Author Topic: need some advice on black locust bow  (Read 1433 times)

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Offline timmyd

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need some advice on black locust bow
« on: June 14, 2017, 12:34:01 pm »
hi all.
never messed with black locust before and have a stave ready to start work. I've chased a ring, cut it out and heated some reflex in it. however, I need your opinion...I layed out the back 1.75" to mid limb then tapered to 1/2". but on the belly side, due to natural taper of the split, I only have 1.5" in width. This leaves the back wider than the belly which is discouraged in black locust wood. I didn't know if the fact that I have it kinda wide @ 1.75" would still be ok or would you narrow the back to 1.5" to match the width of the belly so that the back isn't wider? Thanks

Offline Dances with squirrels

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Re: need some advice on black locust bow
« Reply #1 on: June 14, 2017, 01:00:12 pm »
1 1/2" overall width could be ok depending on draw weight, draw length, bow length, etc.
Straight wood may make a better bow, but crooked wood makes a better bowyer

Offline timmyd

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Re: need some advice on black locust bow
« Reply #2 on: June 14, 2017, 02:04:37 pm »
forgot to mention...the bow is 66" n2n and I'm shooting for 50@28

Offline Mo_coon-catcher

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Re: need some advice on black locust bow
« Reply #3 on: June 14, 2017, 02:26:25 pm »
With a good heat treating. It will be fine at 1 1/2" wide with the same configuration.just take everything nice and slow and you shouldn't have any problems. If you were going for above 60# then I would make it a slight flex on he handle at that width. But at 50#, I wouldn't worry.

Kyle

Offline Dances with squirrels

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Re: need some advice on black locust bow
« Reply #4 on: June 14, 2017, 06:47:21 pm »
Definitely doable with those specs, if it's a good piece of locust. Locust quality can vary conSIDerably... so it's hard to say without seeing it.
Straight wood may make a better bow, but crooked wood makes a better bowyer

Offline timmyd

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Re: need some advice on black locust bow
« Reply #5 on: June 14, 2017, 10:00:12 pm »
here are some pics

Offline timmyd

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Re: need some advice on black locust bow
« Reply #6 on: June 14, 2017, 10:00:53 pm »
and some more

Offline Pat B

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Re: need some advice on black locust bow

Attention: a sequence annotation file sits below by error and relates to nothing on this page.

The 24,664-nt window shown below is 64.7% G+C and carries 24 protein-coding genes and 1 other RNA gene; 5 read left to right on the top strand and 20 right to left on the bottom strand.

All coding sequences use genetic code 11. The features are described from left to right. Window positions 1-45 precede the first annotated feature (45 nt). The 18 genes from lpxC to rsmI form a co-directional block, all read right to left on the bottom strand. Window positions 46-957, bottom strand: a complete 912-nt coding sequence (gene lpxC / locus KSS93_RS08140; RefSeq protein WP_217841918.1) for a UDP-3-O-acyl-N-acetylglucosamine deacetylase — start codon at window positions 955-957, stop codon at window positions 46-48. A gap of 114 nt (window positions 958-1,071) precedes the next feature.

« Reply #7 on: June 14, 2017, 10:13:20 pm »
Tip toe gingerly through the tillering process and you'll be fine. Black locust appreciates a good belly tempering, too.
Make the most of all that comes and the least of all that goes!    Pat Brennan  Brevard, NC

mikekeswick

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Re: need some advice on black locust bow
« Reply #8 on: June 15, 2017, 01:26:35 am »
1 1/2 back and belly and heat treat the snot out of it! Oh and trap the back.

Offline timmyd

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Re: need some advice on black locust bow
« Reply #9 on: June 26, 2017, 08:47:14 pm »
well here goes...narrowed it to 1.5", spent a while in the drying box to get the moisture down under 10% and put some reflex in it. hope to start tillering it tomorrow.

Offline timmyd

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Re: need some advice on black locust bow
« Reply #10 on: June 28, 2017, 05:21:23 pm »
here she is worked down to 24". lower limb on right in photo. that limb looks off but I'm showing good bend with the tillering gizmo but wanted your thoughts on it. the back of that limb has some character like dips bumps etc so that could be why it's throwing my eyes off. what do you think?

Offline JonW

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Re: need some advice on black locust bow
« Reply #11 on: June 28, 2017, 06:28:34 pm »
Right limb has at least three flat spots. Get it caught up before pulling any further.

Offline Springbuck

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Re: need some advice on black locust bow
« Reply #12 on: July 08, 2017, 11:17:15 am »
1.5" can be and should be enough, but when I have less wood to work with, I try to "find" wood I can use in the stave...bendy handle, or smaller handle with more abrupt fades, shorter arrow pass area, and try to relieve stress on the bending-but-stiff-but-narrow areas.

But, let me suggest you slow down on your tillering.  Never pull the bow more than the final draw weight during tillering, and get everything as good as your eye can see it before you go on.  Get a crayon or pencil and mark all the areas that need to bend more.  I have gone so far as to wrap masking tape over areas I knew I shouldn't touch.